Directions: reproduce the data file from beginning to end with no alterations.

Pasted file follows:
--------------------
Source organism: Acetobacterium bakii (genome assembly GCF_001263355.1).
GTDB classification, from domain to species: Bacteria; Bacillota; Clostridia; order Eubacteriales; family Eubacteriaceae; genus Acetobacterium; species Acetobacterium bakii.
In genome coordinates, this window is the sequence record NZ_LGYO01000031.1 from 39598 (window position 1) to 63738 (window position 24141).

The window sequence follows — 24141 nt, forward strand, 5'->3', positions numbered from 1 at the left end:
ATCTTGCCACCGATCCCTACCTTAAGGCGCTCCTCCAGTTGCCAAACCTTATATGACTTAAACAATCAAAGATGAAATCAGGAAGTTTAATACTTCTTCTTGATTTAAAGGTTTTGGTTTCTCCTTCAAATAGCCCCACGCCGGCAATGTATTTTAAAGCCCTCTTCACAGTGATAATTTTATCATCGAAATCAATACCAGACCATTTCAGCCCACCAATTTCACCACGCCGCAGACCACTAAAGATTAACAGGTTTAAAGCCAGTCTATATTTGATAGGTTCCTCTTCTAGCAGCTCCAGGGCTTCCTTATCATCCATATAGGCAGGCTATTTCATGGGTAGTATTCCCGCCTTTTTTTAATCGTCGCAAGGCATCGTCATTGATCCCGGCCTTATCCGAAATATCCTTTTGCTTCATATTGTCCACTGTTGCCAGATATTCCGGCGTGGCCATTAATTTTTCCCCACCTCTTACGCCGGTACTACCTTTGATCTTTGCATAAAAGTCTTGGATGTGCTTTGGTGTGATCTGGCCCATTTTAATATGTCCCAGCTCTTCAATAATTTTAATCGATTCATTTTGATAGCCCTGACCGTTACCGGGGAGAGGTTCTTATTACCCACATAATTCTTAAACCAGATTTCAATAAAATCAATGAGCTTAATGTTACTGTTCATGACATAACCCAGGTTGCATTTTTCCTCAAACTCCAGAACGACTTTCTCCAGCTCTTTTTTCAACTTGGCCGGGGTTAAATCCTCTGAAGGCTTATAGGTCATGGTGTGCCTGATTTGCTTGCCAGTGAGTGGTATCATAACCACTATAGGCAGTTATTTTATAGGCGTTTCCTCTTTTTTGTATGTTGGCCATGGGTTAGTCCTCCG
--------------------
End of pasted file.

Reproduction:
Source organism: Acetobacterium bakii (genome assembly GCF_001263355.1).
GTDB classification, from domain to species: Bacteria; Bacillota; Clostridia; order Eubacteriales; family Eubacteriaceae; genus Acetobacterium; species Acetobacterium bakii.
In genome coordinates, this window is the sequence record NZ_LGYO01000031.1 from 39598 (window position 1) to 63738 (window position 24141).

The window sequence follows — 24141 nt, forward strand, 5'->3', positions numbered from 1 at the left end:
ATCTTGCCACCGATCCCTACCTTAAGGCGCTCCTCCAGTTGCCAAACCTTATATGACTTAAACAATCAAAGATGAAATCAGGAAGTTTAATACTTCTTCTTGATTTAAAGGTTTTGGTTTCTCCTTCAAATAGCCCCACGCCGGCAATGTATTTTAAAGCCCTCTTCACAGTGATAATTTTATCATCGAAATCAATACCAGACCATTTCAGCCCACCAATTTCACCACGCCGCAGACCACTAAAGATTAACAGGTTTAAAGCCAGTCTATATTTGATAGGTTCCTCTTCTAGCAGCTCCAGGGCTTCCTTATCATCCATATAGGCAGGCTATTTCATGGGTAGTATTCCCGCCTTTTTTTAATCGTCGCAAGGCATCGTCATTGATCCCGGCCTTATCCGAAATATCCTTTTGCTTCATATTGTCCACTGTTGCCAGATATTCCGGCGTGGCCATTAATTTTTCCCCACCTCTTACGCCGGTACTACCTTTGATCTTTGCATAAAAGTCTTGGATGTGCTTTGGTGTGATCTGGCCCATTTTAATATGTCCCAGCTCTTCAATAATTTTAATCGATTCATTTTGATAGCCCTGACCGTTACCGGGGAGAGGTTCTTATTACCCACATAATTCTTAAACCAGATTTCAATAAAATCAATGAGCTTAATGTTACTGTTCATGACATAACCCAGGTTGCATTTTTCCTCAAACTCCAGAACGACTTTCTCCAGCTCTTTTTTCAACTTGGCCGGGGTTAAATCCTCTGAAGGCTTATAGGTCATGGTGTGCCTGATTTGCTTGCCAGTGAGTGGTATCATAACCACTATAGGCAGTTATTTTATAGGCGTTTCCTCTTTTTTGTATGTTGGCCATGGGTTAGTCCTCCG